Annual Assessments

2013-2014 Annual Assessment

2013-2014 Annual Assessment
No. 10

Dr. Shlomo Fischer

Avinoam Bar-Yosef, Nadia Ellis, Sylvia Barack Fishman, Avi Gil, Inbal Hakman, Michael Herzog, Antony Korenstein, Dov Maimon, Asaf Nissenbaum, Steven Popper, Shmuel Rosner, David Saks, Noah Slepkov, Shalom Salomon Wald, Einat Wilf

Barry Geltman
Rami Tal

We would like to thank Prof. Gideon Shimoni, Prof. Uzi Rebhun, and Dr. Deborah Bolnick
for their contributitons to this Annual Assessment

2013-2014 Annual Assessment

Special thanks to Deborah A. Bolnick Ph.D, Dept. of Anthropology, University of Texas at Austin, for serving as scientific advisor on this chapter.

Interest in genealogical mapping has dramatically increased in recent years. New online tools are available for individuals to research their family history and collaborate with distant relatives to build family trees. Concurrently, advances in genetic research and computing technology have enabled direct-to-consumer (DTC) genealogical mapping through DNA analysis at affordable prices.

The possible existence of Jewish ancestry is among the many discoveries sometimes made by individuals taking advantage of these advances in genealogical mapping. Companies that provide DTC DNA testing even boast that their product can “infer whether or not and to what degree you may have Jewish ancestry”1 or “discover your Jewish ancestry.”2

DNA test results have led many consumers into exploring their newly discovered Jewish roots. Such developments offer exciting opportunities for connecting, engaging, and strengthening the bonds of the Jewish people.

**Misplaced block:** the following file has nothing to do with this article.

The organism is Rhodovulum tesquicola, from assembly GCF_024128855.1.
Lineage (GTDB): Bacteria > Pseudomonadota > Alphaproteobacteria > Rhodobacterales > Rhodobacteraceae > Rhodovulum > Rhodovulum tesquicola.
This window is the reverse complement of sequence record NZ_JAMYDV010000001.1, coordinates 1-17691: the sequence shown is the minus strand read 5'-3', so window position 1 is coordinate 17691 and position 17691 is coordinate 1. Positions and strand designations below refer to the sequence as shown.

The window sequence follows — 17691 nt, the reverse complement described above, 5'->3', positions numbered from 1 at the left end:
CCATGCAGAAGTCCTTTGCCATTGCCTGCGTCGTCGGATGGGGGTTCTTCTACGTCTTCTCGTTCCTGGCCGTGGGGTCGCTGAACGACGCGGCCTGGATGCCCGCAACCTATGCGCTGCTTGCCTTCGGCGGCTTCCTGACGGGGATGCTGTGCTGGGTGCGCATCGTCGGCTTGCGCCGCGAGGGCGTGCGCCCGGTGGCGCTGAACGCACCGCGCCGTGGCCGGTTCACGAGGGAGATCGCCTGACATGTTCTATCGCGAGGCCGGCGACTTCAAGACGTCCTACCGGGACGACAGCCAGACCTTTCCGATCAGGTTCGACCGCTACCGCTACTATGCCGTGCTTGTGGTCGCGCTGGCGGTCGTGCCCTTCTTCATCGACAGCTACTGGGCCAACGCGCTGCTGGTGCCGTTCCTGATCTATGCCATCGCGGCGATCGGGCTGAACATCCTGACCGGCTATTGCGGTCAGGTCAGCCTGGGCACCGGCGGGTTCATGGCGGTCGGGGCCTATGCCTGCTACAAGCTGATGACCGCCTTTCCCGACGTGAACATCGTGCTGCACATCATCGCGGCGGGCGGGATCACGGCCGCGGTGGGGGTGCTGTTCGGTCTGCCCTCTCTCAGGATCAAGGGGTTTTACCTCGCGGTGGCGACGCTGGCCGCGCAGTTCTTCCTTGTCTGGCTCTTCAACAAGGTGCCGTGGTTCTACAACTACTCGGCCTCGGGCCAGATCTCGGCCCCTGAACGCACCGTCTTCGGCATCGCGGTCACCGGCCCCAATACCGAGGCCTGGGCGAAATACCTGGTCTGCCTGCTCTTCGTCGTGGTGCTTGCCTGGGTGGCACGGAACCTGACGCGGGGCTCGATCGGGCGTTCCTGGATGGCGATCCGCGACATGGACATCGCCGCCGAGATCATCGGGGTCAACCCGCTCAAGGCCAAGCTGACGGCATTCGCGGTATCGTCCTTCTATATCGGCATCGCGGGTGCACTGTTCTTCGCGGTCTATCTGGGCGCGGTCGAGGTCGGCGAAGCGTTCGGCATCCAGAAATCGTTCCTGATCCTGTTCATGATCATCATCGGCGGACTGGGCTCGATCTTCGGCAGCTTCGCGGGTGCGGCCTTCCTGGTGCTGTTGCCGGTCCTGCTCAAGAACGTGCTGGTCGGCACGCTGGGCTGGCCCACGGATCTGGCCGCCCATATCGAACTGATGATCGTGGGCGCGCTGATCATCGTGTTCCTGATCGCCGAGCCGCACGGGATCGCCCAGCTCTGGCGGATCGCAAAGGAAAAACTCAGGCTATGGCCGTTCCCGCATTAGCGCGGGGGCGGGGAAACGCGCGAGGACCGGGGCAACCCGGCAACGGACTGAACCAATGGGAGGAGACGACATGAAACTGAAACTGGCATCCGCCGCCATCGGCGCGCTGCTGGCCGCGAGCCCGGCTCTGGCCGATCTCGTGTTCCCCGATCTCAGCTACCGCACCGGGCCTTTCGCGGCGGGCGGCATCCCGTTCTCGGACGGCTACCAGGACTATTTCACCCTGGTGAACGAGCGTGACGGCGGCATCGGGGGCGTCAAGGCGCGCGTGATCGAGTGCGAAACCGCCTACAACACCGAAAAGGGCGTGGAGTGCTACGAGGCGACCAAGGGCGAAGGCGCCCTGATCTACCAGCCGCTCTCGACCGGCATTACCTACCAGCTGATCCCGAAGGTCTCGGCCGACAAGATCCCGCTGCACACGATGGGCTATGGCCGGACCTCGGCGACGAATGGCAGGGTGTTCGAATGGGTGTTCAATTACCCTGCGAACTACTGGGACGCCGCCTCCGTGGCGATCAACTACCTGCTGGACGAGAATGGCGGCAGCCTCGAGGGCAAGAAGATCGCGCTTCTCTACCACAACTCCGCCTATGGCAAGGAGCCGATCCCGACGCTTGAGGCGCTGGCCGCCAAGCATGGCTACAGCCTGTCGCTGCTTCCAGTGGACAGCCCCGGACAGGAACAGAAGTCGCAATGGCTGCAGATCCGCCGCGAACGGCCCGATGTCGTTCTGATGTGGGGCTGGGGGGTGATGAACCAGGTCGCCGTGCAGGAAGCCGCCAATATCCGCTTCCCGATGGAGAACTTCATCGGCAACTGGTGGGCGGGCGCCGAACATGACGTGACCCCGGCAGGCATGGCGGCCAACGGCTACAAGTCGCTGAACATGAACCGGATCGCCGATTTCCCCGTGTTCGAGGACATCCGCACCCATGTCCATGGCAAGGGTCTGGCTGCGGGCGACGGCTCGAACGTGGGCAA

According to Bennett Greenspan, President and CEO of Family Tree DNA, a leading company in the field, some people even convert to Judaism after discovering the possibility of Jewish ancestry in their DNA.3 By 2005 the New York Times observed that due to DNA tests, “embraces of Judaism are growing more common in parts of the (American) Southwest” among Hispanics who believe they are descendants of Marranos.4

Furthermore, Jewish genealogy, especially Ashkenazi genealogy, has been and continues to be the focus of many scientific studies aimed at determining the history and genealogical origins of Ashkenazi Jewry.

Few non-scientists can grasp the biology, algorithmic calculations, and probabilistic nature at the foundation of published genetic studies and consumer DNA tests. Still, as they gain widespread public attention, DTC DNA testing has the potential to inform one’s sense of identity, despite the controversial questions loaded with political implications that may arise.

The goal of this paper is to introduce readers to the tools available online for conventional genealogical research, the advances in genetic research, the types of results generated from DTC DNA tests, and the implications that these tools and developments could have on the Jewish people, such as:

  • Could these new tools affect connectedness of the Jewish people?
  • Could awareness among Jews that they are “distant cousins,” based on science, create or reinforce group solidarity?
  • How should individuals who believe they have discovered Jewish roots be treated by the Jewish community?
  • How do these developments influence the way Jewish identity is conceived?
  • Could these tools be used to strengthen an individual’s Jewish identity or lead to new forms of Jewish community involvement?
  • How can the Jewish people prevent DNA tests from becoming a device of alienation?

This paper is divided into five sections: a review of the advances and applications of genealogy research and genetic sciences; how these advances are affecting various non-Jewish population groups; the tools available online for genealogical research; a specific example of the types of results generated by DTC DNA tests; and the implications that these advances have on the Jewish people, both on the individual and collective level.